Research

banner-palms2.jpg

ALMA is committed to improving the quality of life in nursing homes, to bring dignity to our elders latest years.

The creative arts are not only fun & engaging,

they also have a significant health benefits.

Screen Shot 2018-12-22 at 11.34.18 PM.png

Participation in arts interventions has been linked with improving cognitive function and memory, general self-esteem and well-being, as well as reducing stress and other common symptoms of dementia, such as aggression, agitation, and apathy. Some interventions promote social interaction, which has multiple psychosocial benefits.

banner-right.jpg

Why intergenerational connection?

Collaboration between generations builds vital community. Adults provide physical support. Children bring vibrancy, joy, play, and companionship. Elders offer wisdom, emotional support, character building, and unconditional love.  

Intergenerational connection dismantles ageism by decreasing stereotyping, and anxiety about aging.  Unfortunately, intergenerational friendships are rare. Intergenerational relationships reduce anxiety about aging and decrease stigma. It also reduces isolation and enhances a sense of belonging and civic responsibility for both groups.

Why music?

Throughout human, history music has been a universal connector. Musical elements such as rhythm, melody, and lyrics create a shared experience. Music helps recall memories, inspire movement and dance, and regulate the nervous system.

Music has been shown to help reducing agitation, aggression, and anxiety, as well as increasing alertness in individual with dementia.

Numerous studies also have documented that Dementia patients retain music skills and music memory( a preserved memory of music) long after their other communication and cognitive skills diminish.

Music has the potential to improve the quality of life for both the person with dementia and caregivers. music therapy has been

There is also evidence of the effectiveness of auditory stimulation and pain reduction.

Why dance/movement?

Screen Shot 2019-01-30 at 1.45.44 PM.png

Dance/Movement Therapy (DMT) originated in the 1960s a s a modality of therapy. For Alzheimre's and dementia patients, DMT has proven highly effective.

By relying on movement and other nonverbal behavior as the primary means of communication, DMT de-emphasizes verbal language skills and cognitive deficits. This means that persons with Alzheimers disease and other dementias can participate in the group from a place of ability, rather than disability.

 A 2003 study by Verghese et al. found that dance was the most effective leisure activity to contribute to the delay in onset of Alzheimer’s disease for people at risk.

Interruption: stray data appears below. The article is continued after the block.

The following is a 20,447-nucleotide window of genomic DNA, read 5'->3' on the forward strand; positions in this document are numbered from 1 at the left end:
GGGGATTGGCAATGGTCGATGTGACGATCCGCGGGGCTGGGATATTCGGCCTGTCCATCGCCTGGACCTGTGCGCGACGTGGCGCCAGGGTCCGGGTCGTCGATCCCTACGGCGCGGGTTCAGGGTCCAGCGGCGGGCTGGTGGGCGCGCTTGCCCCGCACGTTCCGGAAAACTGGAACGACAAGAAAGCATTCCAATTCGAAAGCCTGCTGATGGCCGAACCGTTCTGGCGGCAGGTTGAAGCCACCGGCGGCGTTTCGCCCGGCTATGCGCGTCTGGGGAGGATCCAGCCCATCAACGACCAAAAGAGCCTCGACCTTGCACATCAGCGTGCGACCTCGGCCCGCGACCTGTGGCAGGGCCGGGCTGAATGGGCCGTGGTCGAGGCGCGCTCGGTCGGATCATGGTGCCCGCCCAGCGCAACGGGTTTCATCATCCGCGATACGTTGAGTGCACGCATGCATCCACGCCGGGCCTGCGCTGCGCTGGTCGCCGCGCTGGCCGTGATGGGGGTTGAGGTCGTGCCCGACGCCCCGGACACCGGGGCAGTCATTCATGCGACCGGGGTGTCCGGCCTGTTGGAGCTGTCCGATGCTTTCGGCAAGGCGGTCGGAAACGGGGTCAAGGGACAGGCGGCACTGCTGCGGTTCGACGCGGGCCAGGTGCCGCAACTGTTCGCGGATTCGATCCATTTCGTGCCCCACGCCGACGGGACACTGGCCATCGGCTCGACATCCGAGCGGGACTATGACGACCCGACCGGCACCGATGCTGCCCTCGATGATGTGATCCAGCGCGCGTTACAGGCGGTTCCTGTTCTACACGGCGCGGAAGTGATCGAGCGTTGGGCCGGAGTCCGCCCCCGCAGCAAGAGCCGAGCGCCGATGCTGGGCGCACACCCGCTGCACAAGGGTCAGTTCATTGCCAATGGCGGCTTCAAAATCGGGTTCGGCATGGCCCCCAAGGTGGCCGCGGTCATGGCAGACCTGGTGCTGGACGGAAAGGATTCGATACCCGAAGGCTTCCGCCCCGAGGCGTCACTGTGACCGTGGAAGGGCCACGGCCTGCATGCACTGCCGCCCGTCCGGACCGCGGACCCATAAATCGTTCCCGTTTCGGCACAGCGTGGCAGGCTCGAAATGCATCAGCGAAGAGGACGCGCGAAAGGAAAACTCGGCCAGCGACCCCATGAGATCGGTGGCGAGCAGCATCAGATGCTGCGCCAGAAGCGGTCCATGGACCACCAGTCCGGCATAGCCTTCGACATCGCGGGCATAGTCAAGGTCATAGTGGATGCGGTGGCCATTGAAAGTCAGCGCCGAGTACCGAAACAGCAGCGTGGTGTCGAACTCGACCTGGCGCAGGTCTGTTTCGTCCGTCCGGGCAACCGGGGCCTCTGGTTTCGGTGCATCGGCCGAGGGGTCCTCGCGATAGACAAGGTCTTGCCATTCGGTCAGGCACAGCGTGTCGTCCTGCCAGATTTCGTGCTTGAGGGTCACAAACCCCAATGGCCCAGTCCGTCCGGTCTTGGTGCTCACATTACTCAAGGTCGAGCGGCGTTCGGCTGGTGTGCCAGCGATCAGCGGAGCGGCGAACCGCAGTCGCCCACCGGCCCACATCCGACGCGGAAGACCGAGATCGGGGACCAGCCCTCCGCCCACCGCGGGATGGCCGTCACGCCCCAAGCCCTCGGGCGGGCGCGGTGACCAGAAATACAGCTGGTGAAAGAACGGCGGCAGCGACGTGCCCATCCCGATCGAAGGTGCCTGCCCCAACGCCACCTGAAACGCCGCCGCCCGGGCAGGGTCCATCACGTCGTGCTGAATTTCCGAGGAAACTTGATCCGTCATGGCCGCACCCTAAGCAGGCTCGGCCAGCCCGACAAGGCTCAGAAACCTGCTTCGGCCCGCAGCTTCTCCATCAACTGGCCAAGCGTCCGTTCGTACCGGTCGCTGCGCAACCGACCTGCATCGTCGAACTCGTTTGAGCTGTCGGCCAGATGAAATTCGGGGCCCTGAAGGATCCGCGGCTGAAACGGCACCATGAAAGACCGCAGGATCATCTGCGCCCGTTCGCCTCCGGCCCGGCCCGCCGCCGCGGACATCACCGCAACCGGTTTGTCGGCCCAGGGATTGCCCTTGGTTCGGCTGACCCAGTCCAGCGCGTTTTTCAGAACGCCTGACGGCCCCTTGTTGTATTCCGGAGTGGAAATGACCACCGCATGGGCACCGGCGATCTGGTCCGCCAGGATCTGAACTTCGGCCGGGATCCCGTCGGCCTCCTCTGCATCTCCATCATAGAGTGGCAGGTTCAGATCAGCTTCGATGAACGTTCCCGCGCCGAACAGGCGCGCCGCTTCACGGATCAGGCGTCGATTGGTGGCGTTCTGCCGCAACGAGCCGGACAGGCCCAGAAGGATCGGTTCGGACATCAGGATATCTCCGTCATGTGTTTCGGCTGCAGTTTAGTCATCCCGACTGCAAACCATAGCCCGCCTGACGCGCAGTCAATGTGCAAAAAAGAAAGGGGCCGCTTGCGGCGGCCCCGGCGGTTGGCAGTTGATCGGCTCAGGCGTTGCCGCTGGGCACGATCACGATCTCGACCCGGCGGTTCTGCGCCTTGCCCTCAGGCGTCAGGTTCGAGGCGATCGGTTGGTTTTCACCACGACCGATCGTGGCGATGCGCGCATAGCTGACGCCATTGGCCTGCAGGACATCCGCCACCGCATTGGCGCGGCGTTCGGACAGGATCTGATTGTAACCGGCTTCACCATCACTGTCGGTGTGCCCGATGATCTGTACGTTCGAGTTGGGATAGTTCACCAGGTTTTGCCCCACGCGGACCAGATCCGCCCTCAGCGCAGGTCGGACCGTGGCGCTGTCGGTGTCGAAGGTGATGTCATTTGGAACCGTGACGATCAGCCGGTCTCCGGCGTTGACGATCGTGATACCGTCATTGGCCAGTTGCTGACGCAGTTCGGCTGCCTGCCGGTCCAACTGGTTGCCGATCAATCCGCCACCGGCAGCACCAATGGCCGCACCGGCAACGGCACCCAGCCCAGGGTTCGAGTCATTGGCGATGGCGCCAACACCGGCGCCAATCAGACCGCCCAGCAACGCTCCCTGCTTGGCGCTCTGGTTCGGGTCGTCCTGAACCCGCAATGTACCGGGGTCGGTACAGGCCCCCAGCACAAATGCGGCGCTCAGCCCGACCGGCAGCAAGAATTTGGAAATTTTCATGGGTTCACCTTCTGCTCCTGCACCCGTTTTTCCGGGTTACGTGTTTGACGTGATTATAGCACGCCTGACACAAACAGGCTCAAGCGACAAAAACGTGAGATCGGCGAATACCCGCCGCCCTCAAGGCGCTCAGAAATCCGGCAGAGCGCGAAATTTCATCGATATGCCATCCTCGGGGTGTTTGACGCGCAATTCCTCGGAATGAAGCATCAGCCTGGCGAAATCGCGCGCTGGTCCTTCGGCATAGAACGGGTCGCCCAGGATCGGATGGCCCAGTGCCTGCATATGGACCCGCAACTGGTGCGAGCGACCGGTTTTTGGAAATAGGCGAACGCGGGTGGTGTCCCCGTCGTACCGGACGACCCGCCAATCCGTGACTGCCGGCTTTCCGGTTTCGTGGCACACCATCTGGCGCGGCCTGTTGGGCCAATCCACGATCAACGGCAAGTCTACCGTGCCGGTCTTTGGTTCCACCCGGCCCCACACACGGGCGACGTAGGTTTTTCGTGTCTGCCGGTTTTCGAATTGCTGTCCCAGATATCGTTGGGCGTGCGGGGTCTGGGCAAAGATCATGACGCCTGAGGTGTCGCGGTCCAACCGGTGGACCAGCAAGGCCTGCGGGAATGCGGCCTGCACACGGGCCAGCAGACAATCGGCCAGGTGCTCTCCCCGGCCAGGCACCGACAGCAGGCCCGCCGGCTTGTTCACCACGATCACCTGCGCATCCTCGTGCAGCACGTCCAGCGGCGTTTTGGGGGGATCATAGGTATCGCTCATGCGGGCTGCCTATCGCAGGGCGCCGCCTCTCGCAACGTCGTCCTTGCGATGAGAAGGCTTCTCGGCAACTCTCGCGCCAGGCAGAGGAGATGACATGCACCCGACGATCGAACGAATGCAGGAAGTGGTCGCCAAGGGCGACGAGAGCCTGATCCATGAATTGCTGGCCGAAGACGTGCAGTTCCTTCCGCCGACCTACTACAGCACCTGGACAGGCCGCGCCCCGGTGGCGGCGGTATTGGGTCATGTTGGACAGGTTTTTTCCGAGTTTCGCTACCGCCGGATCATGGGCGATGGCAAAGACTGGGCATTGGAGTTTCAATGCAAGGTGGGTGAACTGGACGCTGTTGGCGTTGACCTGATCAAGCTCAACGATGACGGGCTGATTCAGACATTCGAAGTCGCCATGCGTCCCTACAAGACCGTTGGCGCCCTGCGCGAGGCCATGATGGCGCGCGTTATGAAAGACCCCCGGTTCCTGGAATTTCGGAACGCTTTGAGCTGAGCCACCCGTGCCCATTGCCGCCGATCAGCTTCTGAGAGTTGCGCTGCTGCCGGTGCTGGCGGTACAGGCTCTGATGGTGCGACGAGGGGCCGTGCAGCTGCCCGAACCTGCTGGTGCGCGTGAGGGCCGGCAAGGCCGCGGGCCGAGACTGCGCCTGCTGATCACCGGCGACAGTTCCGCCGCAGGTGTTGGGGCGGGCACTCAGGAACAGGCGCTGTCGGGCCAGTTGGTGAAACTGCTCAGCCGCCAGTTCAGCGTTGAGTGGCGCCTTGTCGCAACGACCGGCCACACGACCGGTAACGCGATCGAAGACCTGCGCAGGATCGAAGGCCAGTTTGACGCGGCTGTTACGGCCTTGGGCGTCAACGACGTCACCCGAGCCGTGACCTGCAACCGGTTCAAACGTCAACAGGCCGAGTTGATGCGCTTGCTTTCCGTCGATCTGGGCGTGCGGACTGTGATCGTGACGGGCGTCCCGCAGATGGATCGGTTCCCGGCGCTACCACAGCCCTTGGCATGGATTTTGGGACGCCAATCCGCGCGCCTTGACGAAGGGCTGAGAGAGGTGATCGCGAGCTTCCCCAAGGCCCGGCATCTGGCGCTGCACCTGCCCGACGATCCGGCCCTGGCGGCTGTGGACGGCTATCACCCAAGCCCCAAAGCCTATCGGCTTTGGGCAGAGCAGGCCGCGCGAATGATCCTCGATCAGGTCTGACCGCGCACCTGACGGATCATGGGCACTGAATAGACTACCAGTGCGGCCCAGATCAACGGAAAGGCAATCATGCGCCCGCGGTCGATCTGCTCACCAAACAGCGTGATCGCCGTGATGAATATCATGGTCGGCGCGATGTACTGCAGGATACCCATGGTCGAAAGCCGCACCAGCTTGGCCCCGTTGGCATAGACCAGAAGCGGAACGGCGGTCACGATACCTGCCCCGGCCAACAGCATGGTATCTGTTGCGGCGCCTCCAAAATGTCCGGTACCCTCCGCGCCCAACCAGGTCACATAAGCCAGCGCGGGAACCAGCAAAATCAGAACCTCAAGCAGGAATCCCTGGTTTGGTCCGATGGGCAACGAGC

Neurologist Peter Whitehouse (2008) suggested that exercise contributes to the development of new brain cells, and dance is likely to be the best form of exercise because it combines physical exertion with cognitive and social stimulation. 

DMT catalyzes the motor action part of the brain into high gear, which also help individuals become alert, organized, and expressed. 



 
banner-green-whiteleaf.jpg

WE ARE DEDICATED TO RESEARCH

1 in 5 people are expected to be 65 or older by 2035. The population of those 80+ is the fastest-growing segment of the total population than any other population and will more than triple from 5.7 million in 2010 to over 19 million by 2050.

The number of Americans with Alzheimer’s disease (AD) will more than double between 2010 and 2050, from 5.1 million to 13.2 million. The direct cost of their care will soar from $172 billion to $1.1 trillion over that period.

There are no pharmaceuticals currently available that halt the disease, just five FDA-approved drugs that temporarily improve symptoms. But finding ways to delay the debilitating effects of AD would significantly reduce the costs of care.

This makes the therapeutic use of arts for older dementia patients an important issue for research from a public health perspective. Arts interventions are cost-effective, impose minimal risk, and are easily accessible, including for culturally diverse older adults and those with dementia.

Seeking grants/donation to conduct proper research, for any leads please email Julia@plantpals.org

Alzheimer’s Association, 2012 Alzheimer’s Disease Facts and Figures. Alzheimer’s and Dementia: The Journal of the Alzheimer’s Association. March 2012; 8:131-168 and Alzheimer’s Association, 2010 Alzheimer’s Disease Facts and Figures, both available atwww.alz.org.